The Minister today released the Corporate Tax Roadmap document, which provides an update on Ireland’s corporate tax regime, particularly in the context of global tax developments.
The importance of MNCs to Ireland in terms of tax receipts generally is underlined in the Roadmap, together with the role of Irish pharma and medtech companies in particular in the global fight against COVID.
The future uncertainty in the global tax landscape is noted in the Roadmap. Challenges lie ahead, in particular with the OECD’s latest initiatives which aim to reallocate a portion of corporate profits to market jurisdictions. This would partially erode the corporate tax take in Ireland.
With Democrats now in effect holding both Houses in the US, the probability of more fundamental US tax reform increases, including further penalising US groups that hold their valuable IP in countries such as Ireland. While not called out in the Roadmap, this is a further medium to long term threat to our corporate tax base.
Of interest will be plans to launch a consultation phase on moving towards a territorial regime. While not likely to impact on actual tax take, it should bring much needed simplicity to aspects of our tax regime that will make it more attractive to foreign investors.
As expected, Ireland is due to legislate for new interest limitation rules later this year, to come into effect on 1 January 2022. Originally it had been hoped to delay implementation of these rules until 2024 but pressure from the EU has seen this date move forward.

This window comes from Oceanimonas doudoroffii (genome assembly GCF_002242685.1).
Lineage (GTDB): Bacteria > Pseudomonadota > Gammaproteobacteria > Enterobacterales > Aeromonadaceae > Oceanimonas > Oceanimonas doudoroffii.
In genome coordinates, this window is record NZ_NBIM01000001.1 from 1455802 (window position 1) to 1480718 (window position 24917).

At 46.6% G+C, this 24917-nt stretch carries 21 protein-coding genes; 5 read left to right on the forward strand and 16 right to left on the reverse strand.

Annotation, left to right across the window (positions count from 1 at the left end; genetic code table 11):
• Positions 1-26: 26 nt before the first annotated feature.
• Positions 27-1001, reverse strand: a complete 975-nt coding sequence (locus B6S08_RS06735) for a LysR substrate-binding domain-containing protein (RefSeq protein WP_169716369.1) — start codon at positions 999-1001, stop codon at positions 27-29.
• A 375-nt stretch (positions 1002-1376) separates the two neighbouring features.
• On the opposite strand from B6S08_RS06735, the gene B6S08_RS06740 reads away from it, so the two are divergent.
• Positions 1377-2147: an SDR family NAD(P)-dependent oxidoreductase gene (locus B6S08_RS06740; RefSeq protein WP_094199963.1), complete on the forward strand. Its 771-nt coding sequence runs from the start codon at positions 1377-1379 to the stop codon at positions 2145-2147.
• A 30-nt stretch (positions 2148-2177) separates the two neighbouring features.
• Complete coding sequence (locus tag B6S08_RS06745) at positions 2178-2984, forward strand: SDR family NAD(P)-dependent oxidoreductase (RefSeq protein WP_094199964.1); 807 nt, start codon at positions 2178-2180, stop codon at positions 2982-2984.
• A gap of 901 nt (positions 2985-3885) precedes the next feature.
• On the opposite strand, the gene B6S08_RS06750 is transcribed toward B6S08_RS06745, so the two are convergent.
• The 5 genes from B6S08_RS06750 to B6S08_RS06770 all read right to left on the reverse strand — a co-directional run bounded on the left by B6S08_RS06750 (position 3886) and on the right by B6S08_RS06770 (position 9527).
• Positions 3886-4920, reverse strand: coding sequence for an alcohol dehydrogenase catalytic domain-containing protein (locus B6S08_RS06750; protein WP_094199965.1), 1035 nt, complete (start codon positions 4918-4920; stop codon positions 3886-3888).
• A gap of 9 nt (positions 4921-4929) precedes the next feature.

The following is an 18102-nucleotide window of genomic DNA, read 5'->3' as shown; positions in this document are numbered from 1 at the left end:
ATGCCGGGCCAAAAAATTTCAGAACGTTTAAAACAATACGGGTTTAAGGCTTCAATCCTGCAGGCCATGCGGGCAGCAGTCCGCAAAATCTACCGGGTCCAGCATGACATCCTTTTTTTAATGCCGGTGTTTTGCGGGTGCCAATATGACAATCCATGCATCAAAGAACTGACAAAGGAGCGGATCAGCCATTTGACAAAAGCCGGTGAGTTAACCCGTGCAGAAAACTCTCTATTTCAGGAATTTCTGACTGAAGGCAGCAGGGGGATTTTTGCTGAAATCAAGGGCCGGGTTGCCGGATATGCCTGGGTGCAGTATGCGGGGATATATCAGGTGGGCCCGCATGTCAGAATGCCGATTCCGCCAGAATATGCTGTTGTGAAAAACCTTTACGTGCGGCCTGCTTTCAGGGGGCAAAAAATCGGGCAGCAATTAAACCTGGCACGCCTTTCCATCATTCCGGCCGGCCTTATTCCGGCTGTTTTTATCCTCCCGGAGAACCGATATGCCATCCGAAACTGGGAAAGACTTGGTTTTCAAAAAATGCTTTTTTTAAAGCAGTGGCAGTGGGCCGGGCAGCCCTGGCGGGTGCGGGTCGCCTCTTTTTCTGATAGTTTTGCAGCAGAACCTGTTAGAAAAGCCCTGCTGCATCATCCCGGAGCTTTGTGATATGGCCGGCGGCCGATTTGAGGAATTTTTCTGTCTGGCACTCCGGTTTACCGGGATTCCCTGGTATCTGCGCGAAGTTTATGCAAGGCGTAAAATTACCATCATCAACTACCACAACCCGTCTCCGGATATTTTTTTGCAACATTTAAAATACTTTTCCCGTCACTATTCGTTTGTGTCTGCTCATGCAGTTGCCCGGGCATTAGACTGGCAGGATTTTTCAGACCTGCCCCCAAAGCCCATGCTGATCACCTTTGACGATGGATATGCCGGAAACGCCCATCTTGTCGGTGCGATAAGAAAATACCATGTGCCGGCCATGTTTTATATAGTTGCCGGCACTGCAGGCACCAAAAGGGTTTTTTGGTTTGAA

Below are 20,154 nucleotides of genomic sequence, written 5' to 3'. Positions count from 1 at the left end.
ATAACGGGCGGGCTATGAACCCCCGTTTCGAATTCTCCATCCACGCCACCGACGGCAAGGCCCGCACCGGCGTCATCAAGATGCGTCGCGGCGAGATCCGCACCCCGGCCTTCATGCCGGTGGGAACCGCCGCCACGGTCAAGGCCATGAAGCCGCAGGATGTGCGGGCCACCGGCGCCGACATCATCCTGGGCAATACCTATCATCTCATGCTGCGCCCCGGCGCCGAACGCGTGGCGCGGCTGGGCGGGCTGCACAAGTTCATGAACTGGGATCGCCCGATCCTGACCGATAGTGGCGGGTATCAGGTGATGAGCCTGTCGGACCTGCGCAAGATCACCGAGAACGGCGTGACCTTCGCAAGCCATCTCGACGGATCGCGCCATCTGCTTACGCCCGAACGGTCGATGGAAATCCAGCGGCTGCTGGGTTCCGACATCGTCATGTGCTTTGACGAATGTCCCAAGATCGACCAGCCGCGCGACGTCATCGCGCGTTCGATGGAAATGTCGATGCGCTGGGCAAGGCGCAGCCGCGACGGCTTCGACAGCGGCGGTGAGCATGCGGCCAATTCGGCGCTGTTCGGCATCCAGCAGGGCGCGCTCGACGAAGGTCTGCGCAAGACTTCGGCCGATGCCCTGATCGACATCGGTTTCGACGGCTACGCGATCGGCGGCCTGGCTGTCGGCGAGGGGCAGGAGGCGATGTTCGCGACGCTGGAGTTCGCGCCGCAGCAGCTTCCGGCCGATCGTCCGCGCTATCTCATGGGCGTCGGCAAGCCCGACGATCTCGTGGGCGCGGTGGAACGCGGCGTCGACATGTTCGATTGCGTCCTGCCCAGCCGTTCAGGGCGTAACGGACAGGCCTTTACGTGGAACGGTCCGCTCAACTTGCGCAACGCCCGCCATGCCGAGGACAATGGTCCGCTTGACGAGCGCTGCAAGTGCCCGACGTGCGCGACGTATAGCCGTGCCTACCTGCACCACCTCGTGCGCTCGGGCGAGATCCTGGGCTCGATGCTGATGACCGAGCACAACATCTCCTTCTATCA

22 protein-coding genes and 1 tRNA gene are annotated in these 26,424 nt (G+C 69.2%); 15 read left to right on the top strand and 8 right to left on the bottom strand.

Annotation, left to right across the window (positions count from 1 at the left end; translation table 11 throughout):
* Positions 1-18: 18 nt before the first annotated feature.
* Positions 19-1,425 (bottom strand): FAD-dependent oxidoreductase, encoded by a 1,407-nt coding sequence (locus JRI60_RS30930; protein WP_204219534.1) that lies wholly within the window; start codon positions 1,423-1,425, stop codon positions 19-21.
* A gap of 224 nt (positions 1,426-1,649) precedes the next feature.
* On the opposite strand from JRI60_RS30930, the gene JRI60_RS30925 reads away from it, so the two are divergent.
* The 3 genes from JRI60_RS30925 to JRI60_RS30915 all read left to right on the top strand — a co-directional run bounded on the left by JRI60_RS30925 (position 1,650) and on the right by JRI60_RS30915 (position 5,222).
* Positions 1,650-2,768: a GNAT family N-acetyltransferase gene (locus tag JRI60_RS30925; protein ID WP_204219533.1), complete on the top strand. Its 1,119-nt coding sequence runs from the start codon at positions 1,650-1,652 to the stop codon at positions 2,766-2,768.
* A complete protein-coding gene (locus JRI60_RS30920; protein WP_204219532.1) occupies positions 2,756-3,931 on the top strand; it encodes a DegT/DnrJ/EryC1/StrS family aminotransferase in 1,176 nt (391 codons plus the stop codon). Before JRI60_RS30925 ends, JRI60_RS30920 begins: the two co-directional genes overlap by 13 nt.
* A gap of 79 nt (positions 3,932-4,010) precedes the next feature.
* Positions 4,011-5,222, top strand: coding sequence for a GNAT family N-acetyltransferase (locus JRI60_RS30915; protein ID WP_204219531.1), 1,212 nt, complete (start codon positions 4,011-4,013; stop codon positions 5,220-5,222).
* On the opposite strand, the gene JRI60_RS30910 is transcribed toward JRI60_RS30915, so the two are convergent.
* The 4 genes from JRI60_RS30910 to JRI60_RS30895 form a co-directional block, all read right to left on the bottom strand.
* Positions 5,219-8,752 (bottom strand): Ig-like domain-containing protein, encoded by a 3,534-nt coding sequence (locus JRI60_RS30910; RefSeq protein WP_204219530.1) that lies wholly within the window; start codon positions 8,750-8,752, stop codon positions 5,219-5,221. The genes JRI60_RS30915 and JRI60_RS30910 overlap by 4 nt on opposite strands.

Also under review are measures to counter payments to offshore locations, including “non-cooperative” jurisdictions. While these are less relevant now following the migration of most significant IP away from tax havens, the tax deductibility and withholding tax position in respect of such payments will be considered to see if any further measures are required.
The Minister’s statement on the need to remain both agile and competitive, within a “forward looking business environment” is critical given the high probability of further global tax changes that will impact Ireland. To the greatest extent possible, we will need to respond to these changes in the future to ensure our tax regime remains a competitive and compelling location for foreign investment.